The Open Society Foundations have been expanding and deepening work in Asia since the 1990s—engaging in a region of great political diversity where democratic governance remains strongly contested.
By the Numbers
Expenditures by Year
Given the vast disparity in the challenges and opportunities across the region, Open Society’s approach varies from country to country, guided by our commitments to promote justice, equity, and free expression.
Open Society has supported democratic development in Asia, particularly in countries where democratic ideals remain contested or suppressed. Today, we support local partners in countries where democratic freedoms may be fragile, with a focus on revitalizing democratic engagement at all levels.
Online media spaces have become the dominant space to inform and define options, yet these same places are being effectively used to spread misinformation and hate speech, and can be targeted to undermine political opposition, discredit civil society, and generate narratives against minorities. In parts of the region, disinformation has also effectively broken public trust in the media. We support high-quality, independent media outlets that can counter disinformation with accurate, balanced reporting, as well as groups that work to identify and counter its sources.
We support LGBTQI and youth-led organizations working at the intersection of gender, racial, economic, and other social justice movements that have been particularly affected by increasing restrictions in several states across the region. These groups are often at the frontlines of progressive changes in their communities, challenging oppressive social norms and systems of power and domination. Against this climate of state repression and violence and the rise in anti-rights groups and religious extremism, marginalized communities across Asia are experiencing ever stark injustices that fuel rights abuses.
From the rainforests of Southeast Asia to the coal and ore mines of Australia, the Asia Pacific region's economy and environment are an integral part of the global struggle to address the climate crisis. We support groups that seek to deepen grassroots consultation with those affected by extractive policies, including indigenous peoples, while at the same time advocating for Asian voices to be part of global decision-making institutions.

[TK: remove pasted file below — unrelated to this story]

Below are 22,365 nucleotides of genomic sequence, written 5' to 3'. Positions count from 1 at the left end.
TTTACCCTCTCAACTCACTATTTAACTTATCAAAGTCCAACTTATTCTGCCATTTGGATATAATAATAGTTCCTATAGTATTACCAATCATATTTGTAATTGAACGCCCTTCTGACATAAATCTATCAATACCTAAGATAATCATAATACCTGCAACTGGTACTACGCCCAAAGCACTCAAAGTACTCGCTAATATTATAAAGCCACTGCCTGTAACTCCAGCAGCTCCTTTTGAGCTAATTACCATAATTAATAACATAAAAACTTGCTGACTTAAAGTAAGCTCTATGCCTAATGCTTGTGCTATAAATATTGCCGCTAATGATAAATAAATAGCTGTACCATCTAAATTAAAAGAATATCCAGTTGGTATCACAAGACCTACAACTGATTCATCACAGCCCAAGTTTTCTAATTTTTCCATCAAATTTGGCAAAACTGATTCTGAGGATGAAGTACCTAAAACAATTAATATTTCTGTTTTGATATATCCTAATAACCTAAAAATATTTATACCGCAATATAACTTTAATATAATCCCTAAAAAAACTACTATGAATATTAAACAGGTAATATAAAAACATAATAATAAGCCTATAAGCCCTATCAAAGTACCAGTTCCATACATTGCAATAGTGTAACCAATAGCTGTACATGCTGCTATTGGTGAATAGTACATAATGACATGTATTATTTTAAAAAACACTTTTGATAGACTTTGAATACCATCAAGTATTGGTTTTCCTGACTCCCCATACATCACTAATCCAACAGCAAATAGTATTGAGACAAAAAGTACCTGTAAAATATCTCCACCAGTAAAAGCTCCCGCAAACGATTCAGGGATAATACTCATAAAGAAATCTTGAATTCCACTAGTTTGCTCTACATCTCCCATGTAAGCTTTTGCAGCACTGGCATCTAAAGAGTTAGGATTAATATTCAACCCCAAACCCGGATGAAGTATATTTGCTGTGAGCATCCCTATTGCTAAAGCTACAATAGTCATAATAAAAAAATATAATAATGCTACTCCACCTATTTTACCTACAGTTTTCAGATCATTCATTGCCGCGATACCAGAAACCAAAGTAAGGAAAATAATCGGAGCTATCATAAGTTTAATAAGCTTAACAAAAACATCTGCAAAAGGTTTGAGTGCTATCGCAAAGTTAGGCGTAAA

The Open Society Foundations’ history in Asia has reflected the ebb and flow of democratic governance there since the 1980s. Thus, we have been working in Indonesia since the overthrow of the former military regime there in 2000. We have a decades-long history of working on Myanmar but were forced to shut down our office in Myanmar in 2021 after the return of military rule. Today, we work in a range of countries where our civil society partners face political constraints, and in others that enjoy a full range of democratic and political freedoms.
Highlights of Our Work in Asia Pacific
Inside Open Society
Time to Revive Asia’s Tradition of Openness
Premesh Chandran has personal experience of the struggle to share ideas freely in a highly regulated media environment. Now he leads Open Society’s work in a politically diverse region that stretches from Pakistan to the Pacific.
Care Workers Deserve Credit for South Korea’s COVID-19 Response
South Korea’s response to the coronavirus pandemic has been cited as a model in the international press. While their technology has been celebrated, the essential role care workers played in avoiding a larger crisis continues to be ignored.
In Their Own Words
Farmers in Myanmar Call for Justice
A new report, produced by opium farmers themselves, highlights the urgent need to reform an antidrug policy regime that all too often leaves families vulnerable to coercion, corruption, and brutal exploitation.